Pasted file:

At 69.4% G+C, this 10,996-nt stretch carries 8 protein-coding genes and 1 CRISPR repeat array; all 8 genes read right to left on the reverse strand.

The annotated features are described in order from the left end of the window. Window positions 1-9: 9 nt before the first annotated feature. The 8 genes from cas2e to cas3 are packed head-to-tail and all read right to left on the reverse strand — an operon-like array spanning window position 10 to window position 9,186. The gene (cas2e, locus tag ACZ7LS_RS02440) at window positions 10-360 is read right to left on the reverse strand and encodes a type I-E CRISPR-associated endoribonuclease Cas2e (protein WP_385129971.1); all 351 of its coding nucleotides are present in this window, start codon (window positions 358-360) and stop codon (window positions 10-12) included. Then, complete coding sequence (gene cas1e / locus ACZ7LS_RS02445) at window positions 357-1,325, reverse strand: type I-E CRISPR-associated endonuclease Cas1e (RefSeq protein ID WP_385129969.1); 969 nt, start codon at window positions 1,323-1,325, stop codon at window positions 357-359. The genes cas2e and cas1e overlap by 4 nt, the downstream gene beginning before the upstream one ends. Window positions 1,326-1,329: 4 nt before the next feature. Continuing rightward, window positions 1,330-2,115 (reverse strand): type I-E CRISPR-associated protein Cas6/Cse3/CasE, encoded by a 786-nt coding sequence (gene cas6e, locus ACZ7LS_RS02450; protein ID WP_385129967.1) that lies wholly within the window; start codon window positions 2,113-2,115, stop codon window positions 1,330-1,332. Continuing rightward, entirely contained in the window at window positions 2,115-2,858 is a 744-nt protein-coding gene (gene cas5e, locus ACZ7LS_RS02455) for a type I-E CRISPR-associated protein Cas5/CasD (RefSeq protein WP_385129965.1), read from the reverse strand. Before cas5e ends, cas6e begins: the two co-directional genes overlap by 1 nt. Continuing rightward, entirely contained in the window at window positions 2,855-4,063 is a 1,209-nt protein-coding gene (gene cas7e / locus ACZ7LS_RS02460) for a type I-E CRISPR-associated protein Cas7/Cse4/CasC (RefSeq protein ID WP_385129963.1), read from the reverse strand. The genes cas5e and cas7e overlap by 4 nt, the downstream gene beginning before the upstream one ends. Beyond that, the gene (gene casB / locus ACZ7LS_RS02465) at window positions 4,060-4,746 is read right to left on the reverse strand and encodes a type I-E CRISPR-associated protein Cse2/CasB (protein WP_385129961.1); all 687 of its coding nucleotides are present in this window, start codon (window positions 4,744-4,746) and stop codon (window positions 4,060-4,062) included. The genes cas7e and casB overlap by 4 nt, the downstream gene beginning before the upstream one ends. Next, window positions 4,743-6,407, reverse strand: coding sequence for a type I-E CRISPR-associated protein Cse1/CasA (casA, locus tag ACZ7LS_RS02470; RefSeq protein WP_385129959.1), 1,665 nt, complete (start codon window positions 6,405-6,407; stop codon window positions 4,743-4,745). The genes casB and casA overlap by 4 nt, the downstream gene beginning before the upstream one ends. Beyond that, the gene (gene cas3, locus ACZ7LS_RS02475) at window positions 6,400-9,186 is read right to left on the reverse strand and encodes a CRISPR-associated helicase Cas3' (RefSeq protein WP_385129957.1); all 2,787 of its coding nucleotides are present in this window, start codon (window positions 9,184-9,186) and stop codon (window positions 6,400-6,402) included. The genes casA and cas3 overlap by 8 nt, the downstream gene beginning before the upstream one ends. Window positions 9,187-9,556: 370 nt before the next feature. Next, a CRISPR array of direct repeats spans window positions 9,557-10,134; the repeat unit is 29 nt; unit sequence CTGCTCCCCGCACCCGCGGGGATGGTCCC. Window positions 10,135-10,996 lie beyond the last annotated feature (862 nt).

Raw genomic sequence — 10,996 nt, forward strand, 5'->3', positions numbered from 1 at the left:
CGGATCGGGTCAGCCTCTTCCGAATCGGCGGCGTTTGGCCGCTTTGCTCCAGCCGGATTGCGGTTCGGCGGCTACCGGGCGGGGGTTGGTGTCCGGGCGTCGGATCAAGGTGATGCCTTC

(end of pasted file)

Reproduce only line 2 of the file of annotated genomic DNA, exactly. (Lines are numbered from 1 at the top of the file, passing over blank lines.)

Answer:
The annotated features are described in order from the left end of the window. Window positions 1-9: 9 nt before the first annotated feature. The 8 genes from cas2e to cas3 are packed head-to-tail and all read right to left on the reverse strand — an operon-like array spanning window position 10 to window position 9,186. The gene (cas2e, locus tag ACZ7LS_RS02440) at window positions 10-360 is read right to left on the reverse strand and encodes a type I-E CRISPR-associated endoribonuclease Cas2e (protein WP_385129971.1); all 351 of its coding nucleotides are present in this window, start codon (window positions 358-360) and stop codon (window positions 10-12) included. Then, complete coding sequence (gene cas1e / locus ACZ7LS_RS02445) at window positions 357-1,325, reverse strand: type I-E CRISPR-associated endonuclease Cas1e (RefSeq protein ID WP_385129969.1); 969 nt, start codon at window positions 1,323-1,325, stop codon at window positions 357-359. The genes cas2e and cas1e overlap by 4 nt, the downstream gene beginning before the upstream one ends. Window positions 1,326-1,329: 4 nt before the next feature. Continuing rightward, window positions 1,330-2,115 (reverse strand): type I-E CRISPR-associated protein Cas6/Cse3/CasE, encoded by a 786-nt coding sequence (gene cas6e, locus ACZ7LS_RS02450; protein ID WP_385129967.1) that lies wholly within the window; start codon window positions 2,113-2,115, stop codon window positions 1,330-1,332. Continuing rightward, entirely contained in the window at window positions 2,115-2,858 is a 744-nt protein-coding gene (gene cas5e, locus ACZ7LS_RS02455) for a type I-E CRISPR-associated protein Cas5/CasD (RefSeq protein WP_385129965.1), read from the reverse strand. Before cas5e ends, cas6e begins: the two co-directional genes overlap by 1 nt. Continuing rightward, entirely contained in the window at window positions 2,855-4,063 is a 1,209-nt protein-coding gene (gene cas7e / locus ACZ7LS_RS02460) for a type I-E CRISPR-associated protein Cas7/Cse4/CasC (RefSeq protein ID WP_385129963.1), read from the reverse strand. The genes cas5e and cas7e overlap by 4 nt, the downstream gene beginning before the upstream one ends. Beyond that, the gene (gene casB / locus ACZ7LS_RS02465) at window positions 4,060-4,746 is read right to left on the reverse strand and encodes a type I-E CRISPR-associated protein Cse2/CasB (protein WP_385129961.1); all 687 of its coding nucleotides are present in this window, start codon (window positions 4,744-4,746) and stop codon (window positions 4,060-4,062) included. The genes cas7e and casB overlap by 4 nt, the downstream gene beginning before the upstream one ends. Next, window positions 4,743-6,407, reverse strand: coding sequence for a type I-E CRISPR-associated protein Cse1/CasA (casA, locus tag ACZ7LS_RS02470; RefSeq protein WP_385129959.1), 1,665 nt, complete (start codon window positions 6,405-6,407; stop codon window positions 4,743-4,745). The genes casB and casA overlap by 4 nt, the downstream gene beginning before the upstream one ends. Beyond that, the gene (gene cas3, locus ACZ7LS_RS02475) at window positions 6,400-9,186 is read right to left on the reverse strand and encodes a CRISPR-associated helicase Cas3' (RefSeq protein WP_385129957.1); all 2,787 of its coding nucleotides are present in this window, start codon (window positions 9,184-9,186) and stop codon (window positions 6,400-6,402) included. The genes casA and cas3 overlap by 8 nt, the downstream gene beginning before the upstream one ends. Window positions 9,187-9,556: 370 nt before the next feature. Next, a CRISPR array of direct repeats spans window positions 9,557-10,134; the repeat unit is 29 nt; unit sequence CTGCTCCCCGCACCCGCGGGGATGGTCCC. Window positions 10,135-10,996 lie beyond the last annotated feature (862 nt).